The Public Accounts Committee (PAC) has warned that the UK’s net zero target is “in jeopardy” due to a lack of long-term planning by the government.
The Committee, which examines the value for money of government projects, programmes and service delivery, warned that the legally mandated pledge could be unattainable due to various factors including the delay in phasing out of fossil fuel vehicles and heating systems.
In a report released today (15 November), the PAC determined that the government “did not consider what levels of longer-term investment might be required up to 2050 to support net zero tech” and also warned that a “lack of clarity is present for businesses and a lack of support for consumers”.
In terms of investment, both UK and overseas capital will be required to support low-carbon and renewable technologies in becoming a more prominent feature in the country and ultimately support decarbonisation. Creating the right preferences for investment is therefore paramount – particularly when looking at other lucrative markets such as the US and EU.
This stance is supported by the PAC report which found that, to hit the 2050 net zero target, new low-carbon investment in the UK from both public and private sectors will have to increase by two to three times each year from last year’s estimated total of £23 billion. When looking into the 2030s, it is anticipated that most of this must come from the private sector.
Flaws in accessing UK government funding detrimental to net zero
It is worth noting that the UK government has been supporting research and innovation in the low-carbon sector. For instance, £4.2 billion of funding has been specifically allocated to support this up to 2025. But the PAC has argued that it is difficult for businesses to know what funding is available and from where.
Another interpretation of this is that the government has become too reliant on businesses on the supply side delivering successful innovation to reach net zero. On the demand side, the PAC stated that developing new technology may be taking priority over focusing on the practical challenges consumers might face in taking them up.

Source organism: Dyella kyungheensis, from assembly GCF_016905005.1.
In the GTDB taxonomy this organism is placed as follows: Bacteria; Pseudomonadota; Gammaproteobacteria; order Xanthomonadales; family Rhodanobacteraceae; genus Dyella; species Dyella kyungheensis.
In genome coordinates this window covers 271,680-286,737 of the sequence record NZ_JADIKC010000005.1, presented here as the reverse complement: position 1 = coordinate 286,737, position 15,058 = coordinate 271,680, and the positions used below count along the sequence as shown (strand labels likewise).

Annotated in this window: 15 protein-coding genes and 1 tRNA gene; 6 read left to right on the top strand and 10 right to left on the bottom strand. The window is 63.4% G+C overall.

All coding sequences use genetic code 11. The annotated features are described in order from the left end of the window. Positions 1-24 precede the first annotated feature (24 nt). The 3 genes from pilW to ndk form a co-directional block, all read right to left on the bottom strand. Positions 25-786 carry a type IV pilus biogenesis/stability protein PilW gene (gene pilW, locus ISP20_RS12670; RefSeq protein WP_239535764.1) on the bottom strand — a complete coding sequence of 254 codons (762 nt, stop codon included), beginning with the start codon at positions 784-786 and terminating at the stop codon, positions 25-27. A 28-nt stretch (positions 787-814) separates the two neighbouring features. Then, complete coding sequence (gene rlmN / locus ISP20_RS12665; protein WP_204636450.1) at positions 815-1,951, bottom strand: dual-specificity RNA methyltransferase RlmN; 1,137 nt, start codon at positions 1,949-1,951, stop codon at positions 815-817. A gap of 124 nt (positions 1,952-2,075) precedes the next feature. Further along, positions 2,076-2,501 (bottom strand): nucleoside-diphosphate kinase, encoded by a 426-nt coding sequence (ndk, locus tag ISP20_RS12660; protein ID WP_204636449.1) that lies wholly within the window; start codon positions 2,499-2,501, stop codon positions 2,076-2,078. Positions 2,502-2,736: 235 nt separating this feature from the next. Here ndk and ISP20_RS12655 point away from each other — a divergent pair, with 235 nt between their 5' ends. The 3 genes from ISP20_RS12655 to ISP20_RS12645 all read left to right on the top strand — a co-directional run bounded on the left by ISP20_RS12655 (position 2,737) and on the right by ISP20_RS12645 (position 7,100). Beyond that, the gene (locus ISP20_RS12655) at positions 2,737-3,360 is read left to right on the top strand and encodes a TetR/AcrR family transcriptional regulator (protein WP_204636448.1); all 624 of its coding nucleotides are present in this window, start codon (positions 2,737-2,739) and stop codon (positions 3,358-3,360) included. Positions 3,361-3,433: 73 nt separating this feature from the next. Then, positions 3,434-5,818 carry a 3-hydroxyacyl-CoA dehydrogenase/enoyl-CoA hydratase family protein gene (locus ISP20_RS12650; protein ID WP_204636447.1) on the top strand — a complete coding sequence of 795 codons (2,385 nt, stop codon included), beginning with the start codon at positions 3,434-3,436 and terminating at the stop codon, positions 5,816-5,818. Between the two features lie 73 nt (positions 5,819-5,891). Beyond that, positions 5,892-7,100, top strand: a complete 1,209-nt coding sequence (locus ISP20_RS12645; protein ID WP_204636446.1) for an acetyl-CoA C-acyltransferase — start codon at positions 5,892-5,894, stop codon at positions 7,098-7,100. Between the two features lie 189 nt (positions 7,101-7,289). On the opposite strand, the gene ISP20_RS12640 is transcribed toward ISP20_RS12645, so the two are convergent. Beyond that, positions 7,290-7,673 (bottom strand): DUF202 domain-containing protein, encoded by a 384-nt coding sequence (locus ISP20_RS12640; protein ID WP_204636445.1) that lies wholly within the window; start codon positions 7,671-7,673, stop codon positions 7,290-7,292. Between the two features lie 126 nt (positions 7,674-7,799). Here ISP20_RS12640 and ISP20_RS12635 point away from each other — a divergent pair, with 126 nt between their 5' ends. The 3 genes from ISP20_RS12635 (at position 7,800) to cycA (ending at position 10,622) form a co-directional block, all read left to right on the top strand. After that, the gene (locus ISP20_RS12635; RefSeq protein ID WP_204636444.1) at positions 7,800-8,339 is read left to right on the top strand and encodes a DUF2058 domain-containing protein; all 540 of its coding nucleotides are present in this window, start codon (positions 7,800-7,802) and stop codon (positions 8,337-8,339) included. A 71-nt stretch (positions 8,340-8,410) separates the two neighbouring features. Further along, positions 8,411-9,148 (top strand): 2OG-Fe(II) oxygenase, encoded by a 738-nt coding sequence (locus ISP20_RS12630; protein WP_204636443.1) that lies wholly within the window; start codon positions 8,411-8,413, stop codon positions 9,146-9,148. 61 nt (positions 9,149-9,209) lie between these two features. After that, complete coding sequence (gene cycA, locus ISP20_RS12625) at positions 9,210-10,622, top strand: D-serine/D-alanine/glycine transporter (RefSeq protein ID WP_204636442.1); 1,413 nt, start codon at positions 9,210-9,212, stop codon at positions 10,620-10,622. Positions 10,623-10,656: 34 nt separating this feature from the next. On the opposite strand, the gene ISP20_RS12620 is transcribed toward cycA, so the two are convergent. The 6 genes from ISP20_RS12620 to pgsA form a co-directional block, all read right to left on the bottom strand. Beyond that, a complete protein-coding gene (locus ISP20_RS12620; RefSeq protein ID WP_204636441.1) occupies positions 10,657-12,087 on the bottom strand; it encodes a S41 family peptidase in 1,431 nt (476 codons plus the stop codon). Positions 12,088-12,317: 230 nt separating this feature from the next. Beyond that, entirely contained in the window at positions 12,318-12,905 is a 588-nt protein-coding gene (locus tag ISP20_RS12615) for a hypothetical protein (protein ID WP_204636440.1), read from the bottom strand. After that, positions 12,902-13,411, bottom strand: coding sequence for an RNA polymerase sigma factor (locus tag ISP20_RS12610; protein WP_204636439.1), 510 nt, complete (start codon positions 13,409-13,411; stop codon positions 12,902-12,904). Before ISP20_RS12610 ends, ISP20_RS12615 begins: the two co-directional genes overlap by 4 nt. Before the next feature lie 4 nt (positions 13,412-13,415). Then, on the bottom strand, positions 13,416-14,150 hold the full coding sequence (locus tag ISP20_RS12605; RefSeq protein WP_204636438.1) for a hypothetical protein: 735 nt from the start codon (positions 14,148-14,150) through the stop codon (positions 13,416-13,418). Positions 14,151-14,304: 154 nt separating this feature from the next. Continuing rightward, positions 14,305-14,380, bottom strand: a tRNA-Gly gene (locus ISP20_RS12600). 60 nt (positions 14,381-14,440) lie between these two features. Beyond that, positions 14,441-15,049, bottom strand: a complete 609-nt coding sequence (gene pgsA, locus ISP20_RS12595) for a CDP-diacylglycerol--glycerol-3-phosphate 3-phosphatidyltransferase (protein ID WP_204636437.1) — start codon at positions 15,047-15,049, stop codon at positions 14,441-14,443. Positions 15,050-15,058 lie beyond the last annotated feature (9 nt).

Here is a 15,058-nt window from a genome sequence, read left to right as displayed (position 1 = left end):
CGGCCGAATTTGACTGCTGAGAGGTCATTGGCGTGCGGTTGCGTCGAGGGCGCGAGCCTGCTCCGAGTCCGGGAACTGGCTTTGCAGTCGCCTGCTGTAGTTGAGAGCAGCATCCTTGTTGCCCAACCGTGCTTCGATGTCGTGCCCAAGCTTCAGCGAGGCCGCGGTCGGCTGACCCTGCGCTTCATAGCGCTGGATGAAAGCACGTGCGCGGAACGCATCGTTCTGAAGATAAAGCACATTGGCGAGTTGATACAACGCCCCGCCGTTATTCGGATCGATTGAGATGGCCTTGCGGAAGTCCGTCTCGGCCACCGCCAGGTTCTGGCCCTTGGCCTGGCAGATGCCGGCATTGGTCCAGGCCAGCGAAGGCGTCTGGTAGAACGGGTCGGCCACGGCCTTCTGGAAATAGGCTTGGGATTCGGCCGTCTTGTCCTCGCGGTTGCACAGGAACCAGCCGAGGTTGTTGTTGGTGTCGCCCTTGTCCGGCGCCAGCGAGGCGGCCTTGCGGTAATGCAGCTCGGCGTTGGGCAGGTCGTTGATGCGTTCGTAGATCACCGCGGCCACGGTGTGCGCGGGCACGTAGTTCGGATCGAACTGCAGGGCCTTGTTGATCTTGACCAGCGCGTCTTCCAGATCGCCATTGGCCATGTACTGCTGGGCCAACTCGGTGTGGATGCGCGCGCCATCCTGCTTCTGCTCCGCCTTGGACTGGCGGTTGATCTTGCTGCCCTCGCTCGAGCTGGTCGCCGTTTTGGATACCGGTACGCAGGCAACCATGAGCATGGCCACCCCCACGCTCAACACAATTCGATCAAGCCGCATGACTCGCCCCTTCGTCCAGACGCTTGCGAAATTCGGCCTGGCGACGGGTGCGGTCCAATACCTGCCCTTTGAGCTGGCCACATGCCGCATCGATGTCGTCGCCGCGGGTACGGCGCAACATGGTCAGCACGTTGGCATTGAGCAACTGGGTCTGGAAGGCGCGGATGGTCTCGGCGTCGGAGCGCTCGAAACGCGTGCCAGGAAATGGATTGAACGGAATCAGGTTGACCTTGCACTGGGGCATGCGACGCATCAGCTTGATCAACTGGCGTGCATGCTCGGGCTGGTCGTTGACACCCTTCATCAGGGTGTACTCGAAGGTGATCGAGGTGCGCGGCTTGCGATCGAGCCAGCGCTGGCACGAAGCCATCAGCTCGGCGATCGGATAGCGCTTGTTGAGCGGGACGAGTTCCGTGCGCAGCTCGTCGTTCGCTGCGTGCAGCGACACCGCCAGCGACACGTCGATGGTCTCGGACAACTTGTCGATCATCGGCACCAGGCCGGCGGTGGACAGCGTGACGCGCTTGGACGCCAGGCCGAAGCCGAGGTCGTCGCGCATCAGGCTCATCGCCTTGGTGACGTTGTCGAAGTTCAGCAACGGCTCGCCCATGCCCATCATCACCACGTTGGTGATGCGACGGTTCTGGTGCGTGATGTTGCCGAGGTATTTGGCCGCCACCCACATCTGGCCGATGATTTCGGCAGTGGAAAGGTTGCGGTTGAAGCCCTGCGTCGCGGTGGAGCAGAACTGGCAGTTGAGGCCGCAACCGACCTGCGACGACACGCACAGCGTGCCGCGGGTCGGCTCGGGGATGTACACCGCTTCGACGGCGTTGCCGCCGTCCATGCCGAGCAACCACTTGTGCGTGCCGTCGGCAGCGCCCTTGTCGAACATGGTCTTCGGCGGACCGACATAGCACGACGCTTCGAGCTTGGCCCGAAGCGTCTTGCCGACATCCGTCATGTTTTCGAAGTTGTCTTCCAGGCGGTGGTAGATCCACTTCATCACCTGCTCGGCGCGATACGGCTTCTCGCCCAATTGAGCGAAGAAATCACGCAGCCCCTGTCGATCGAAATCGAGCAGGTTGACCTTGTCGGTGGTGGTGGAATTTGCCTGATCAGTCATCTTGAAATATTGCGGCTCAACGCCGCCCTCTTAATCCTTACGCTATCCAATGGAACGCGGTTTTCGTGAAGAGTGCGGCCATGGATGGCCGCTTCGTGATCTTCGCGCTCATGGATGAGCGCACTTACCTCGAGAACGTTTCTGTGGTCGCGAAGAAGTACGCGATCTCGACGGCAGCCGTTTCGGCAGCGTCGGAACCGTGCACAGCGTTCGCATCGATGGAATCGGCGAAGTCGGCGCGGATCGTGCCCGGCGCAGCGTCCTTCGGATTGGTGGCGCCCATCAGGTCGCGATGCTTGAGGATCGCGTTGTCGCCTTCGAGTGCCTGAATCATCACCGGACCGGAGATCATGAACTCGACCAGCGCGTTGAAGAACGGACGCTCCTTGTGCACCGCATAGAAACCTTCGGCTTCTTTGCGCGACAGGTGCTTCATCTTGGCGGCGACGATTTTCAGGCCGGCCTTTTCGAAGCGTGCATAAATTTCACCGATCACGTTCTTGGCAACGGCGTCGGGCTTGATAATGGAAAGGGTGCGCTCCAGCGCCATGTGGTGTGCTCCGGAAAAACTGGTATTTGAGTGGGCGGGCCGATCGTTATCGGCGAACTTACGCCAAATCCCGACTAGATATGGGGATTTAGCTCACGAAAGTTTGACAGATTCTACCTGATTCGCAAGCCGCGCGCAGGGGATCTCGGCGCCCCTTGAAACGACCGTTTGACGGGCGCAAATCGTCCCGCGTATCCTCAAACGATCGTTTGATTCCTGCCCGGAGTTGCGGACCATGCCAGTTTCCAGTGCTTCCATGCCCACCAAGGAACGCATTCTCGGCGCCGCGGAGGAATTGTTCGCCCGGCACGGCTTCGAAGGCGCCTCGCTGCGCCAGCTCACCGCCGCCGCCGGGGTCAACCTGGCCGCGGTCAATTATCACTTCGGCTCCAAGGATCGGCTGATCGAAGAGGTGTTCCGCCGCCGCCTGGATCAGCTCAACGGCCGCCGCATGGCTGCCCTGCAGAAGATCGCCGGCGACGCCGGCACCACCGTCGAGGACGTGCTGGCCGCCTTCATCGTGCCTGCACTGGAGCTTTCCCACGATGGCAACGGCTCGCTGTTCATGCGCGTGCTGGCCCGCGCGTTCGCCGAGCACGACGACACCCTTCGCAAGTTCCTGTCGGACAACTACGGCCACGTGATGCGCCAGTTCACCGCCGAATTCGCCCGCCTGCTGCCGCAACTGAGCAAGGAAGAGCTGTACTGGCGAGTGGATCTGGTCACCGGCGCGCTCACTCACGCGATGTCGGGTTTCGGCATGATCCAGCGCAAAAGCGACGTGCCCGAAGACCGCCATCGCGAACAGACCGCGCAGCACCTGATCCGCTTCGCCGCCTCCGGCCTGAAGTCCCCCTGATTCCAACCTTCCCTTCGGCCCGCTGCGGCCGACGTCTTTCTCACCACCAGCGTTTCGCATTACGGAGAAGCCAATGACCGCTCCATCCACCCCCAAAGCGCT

Because of this, the Committee has called on the government to specifically assess these challenges.
Dame Meg Hillier MP, chair of the Committee, said: “Our Committee has warned time and again of the damage that can be done to delivering policy by the lack of long-term planning and funding from government. There is no more critical area where this is true than on net zero.
“If the government continues to leave businesses to peer through a haze of uncertainty, then that investment will not be forthcoming. Businesses and consumers need certainty.
“On supporting innovation for net zero, the government needs to agree with itself on what success looks like, what failure looks like, and report transparently on progress. Such basic building blocks being absent four years after a pledge critical to our very way of life was made is disappointing. The government must call an end to this faltering approach, or risk spelling out to industry, the public and the world that the UK is simply not serious about tackling climate change.”
Jess Ralston, the head of energy at the Energy and Climate Intelligence Unit (ECIU) believes that the new report highlights some of the fundamental failures in recent months, including the delay in various decarbonisation targets and the failure by the government to secure more offshore wind farms in the latest Contracts for Difference (CfD) allocation round.
“The government recently failed to secure more offshore wind farms at a time when British renewables would help boost our energy independence.
“By rowing back on net zero policies like the switch to electric cars and insulation rules for privately rented homes, whilst at the same time attempting to expand drilling in the North Sea, the government is sowing seeds of confusion. That’s not good for investment, as evidenced by the UK slipping down the rankings for green investment with Australia and France leaping ahead of us.
“This government says it wants to grow the economy and boost investment. A strong response to the US’s Inflation Reduction Act and a clear industrial strategy in the Autumn Statement next week is a perfect chance for them to prove it. Companies are already making decisions to relocate to the States taking jobs and economic growth with them.”